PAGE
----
A Theatre for Dreamers feels at once like a gift and an escape route ... With such a vivid, atmospheric setup, the book almost writes itself, but Samson has done something more than just wallow in the loveliness of it all. This novel will be a surefire summer hit, but it has a darkness and complexity that reward careful reading. Cohen and Marianne operate at tangents to the central story of the novel, which is narrated by the likable ingenue Erica, a novitiate novelist in her late teens whose mother’s dying wish was for her daughter to go off on an adventure ... There’s a lot of high-flown prose ... Erica is a kind of Nick Carraway-figure, largely on the outside of events, observing and learning from the more experienced, glamorous people she has fallen in with. Her first-person narrative – in a breathless present tense – lingers almost painfully over descriptions of Cohen, so that he does to the text what it was said he did to a room, dazzling everything in sight ... The novel is bookended by Erica’s later visits to the island, where she drops down through time to those halcyon days before Leonard and Marianne became a kind of shorthand for the artist and his muse, and everything is melancholy and nostalgic. A Theatre for Dreamers is at once a blissful piece of escapism and a powerful meditation on art and sexuality – just the book to bring light into these dark days.
A thoroughly enjoyable drama of hedonism, enchantment and emotional beastliness, stretched over an elastic summer of new horizons and disappointments. Though the Hydra story is well known, Samson brings fresh life to the real characters, while wisely keeping the focus on her fictional narrator. The research is commendable but never overwhelms the narrative; you do not need to know anything about Pat Greer or Gregory Corso, Johnston, Clift, or even Cohen, to enjoy this tale of a young woman’s sentimental, and often painful, education.
A delightful novel, full of the beauty and the harshness of the island; glimpses of the lives of poor local people; the bohemian freedom of the artists’ community; and, as George puts it, the ‘bludgers lured by our fantastically blue water and cheap rent to live out their carefree immorality away from prying city eyes’. Erica, understandably, learns much about life, the disadvantages of being a ‘muse’, and the fickleness of men. George is a typical gruff, outspoken Aussie bloke, and he and Charmian fight, and drink and live life to the full. Charmian becomes a caring motherly friend to Erica; Leonard is young and serious; and Marianne is beautiful, and happily dedicated to looking after the men in her life and creating attractive and comfortable homes for them to work in ... a book for dreamers.
Much of the advanced praise for A Theater for Dreamers —the book was first published in the UK last year—speaks to its immersive, transporting nature, and that assessment is spot on ...Erica is an observant witness to this island drama, even as she processes her own trauma. Samson’s character sketches—she’s currently writing the introductions for the reissues of Charmian’s two memoirs—remain convincing and well-done throughout, as the jealousies and suspicions of her various personages escalate to a boil ... successfully brings to life a lost milieu in all its scenery and personality. It’s the perfect read for this time of resurgent travel.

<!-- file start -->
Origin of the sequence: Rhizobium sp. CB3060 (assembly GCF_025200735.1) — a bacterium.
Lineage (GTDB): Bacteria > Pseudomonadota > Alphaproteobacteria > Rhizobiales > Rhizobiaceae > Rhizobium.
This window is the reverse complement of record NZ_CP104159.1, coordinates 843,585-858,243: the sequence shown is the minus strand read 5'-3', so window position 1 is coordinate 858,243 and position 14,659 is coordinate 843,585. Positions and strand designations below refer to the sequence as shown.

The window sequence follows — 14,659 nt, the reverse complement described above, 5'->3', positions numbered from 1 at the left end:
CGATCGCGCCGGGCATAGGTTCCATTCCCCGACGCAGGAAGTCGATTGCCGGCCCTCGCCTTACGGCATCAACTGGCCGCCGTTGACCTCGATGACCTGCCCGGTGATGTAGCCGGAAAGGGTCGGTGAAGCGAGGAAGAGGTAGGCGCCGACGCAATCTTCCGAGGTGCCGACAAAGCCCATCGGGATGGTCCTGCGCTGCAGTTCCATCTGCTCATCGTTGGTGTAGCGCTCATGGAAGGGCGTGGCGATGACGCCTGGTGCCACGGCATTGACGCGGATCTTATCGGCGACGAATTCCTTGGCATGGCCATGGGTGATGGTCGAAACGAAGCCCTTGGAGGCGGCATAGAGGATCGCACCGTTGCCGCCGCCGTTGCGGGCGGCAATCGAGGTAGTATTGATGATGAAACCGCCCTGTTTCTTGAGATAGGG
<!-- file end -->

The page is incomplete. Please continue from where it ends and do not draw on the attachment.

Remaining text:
An appealing escape, a virtual vacation on the Greek island of Hydra. Dive into these pages and you can swim vicariously in a perfect horseshoe-shaped bay, dry off in the summer sun, admire countless young, scantily clad men and women, and end the day with a glass of retsina while you watch the moon set and listen to a young Leonard Cohen enunciate profundities about life and art.
An alluring historical novel revolves around the genesis of a relationship that inspired poet and songwriter Leonard Cohen ... On one level, this historical novel is a delectable work of escapism ... Samson is up to something else as well—Marianne, Charmian, Erica, and most of the other women in the book are the muses of male artists, and that role gets a cool-eyed dissection. They might be inspiring poems and novels and paintings, but they’re also doing all the cooking and cleaning and, in Hydra, hauling water up the hill, not to mention bearing babies, coddling their partners’ fragile egos, and quashing any creative talents they might have themselves. It’s a role that, in this theater, can end tragically. Brilliant people in a beautiful setting add up to seductive time travel, with an edge.
Samson brings off the scenes of drunken philosophizing, arguing, and gossiping with distinct, intimate credibility. Hydra is beautiful and the company glamorous, but the story feels less escapist than sad and gloomy, as the women cook while the men write, drink, and complain about writing. Cohen is the most famous character, but the book’s real star is Charmian, who tries to find time to write while coping with an ill and jealous husband and mothering her own children and Erica. The Cohen apocrypha will certainly interest his fans, but Samson’s greatest accomplishment is the multifaceted portrait of Charmian. The attention Samson pays to since-overlooked Charmian in this nuanced portrait may put the Australian writer back on the map.